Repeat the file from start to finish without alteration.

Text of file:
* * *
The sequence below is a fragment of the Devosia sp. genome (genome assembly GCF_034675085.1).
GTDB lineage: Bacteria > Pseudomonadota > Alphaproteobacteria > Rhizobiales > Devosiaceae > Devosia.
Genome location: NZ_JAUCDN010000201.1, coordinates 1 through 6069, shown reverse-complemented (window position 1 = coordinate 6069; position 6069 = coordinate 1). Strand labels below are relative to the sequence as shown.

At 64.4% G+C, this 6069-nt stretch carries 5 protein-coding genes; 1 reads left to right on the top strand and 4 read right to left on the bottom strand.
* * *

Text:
The sequence below is a fragment of the Devosia sp. genome (genome assembly GCF_034675085.1).
GTDB lineage: Bacteria > Pseudomonadota > Alphaproteobacteria > Rhizobiales > Devosiaceae > Devosia.
Genome location: NZ_JAUCDN010000201.1, coordinates 1 through 6069, shown reverse-complemented (window position 1 = coordinate 6069; position 6069 = coordinate 1). Strand labels below are relative to the sequence as shown.

At 64.4% G+C, this 6069-nt stretch carries 5 protein-coding genes; 1 reads left to right on the top strand and 4 read right to left on the bottom strand.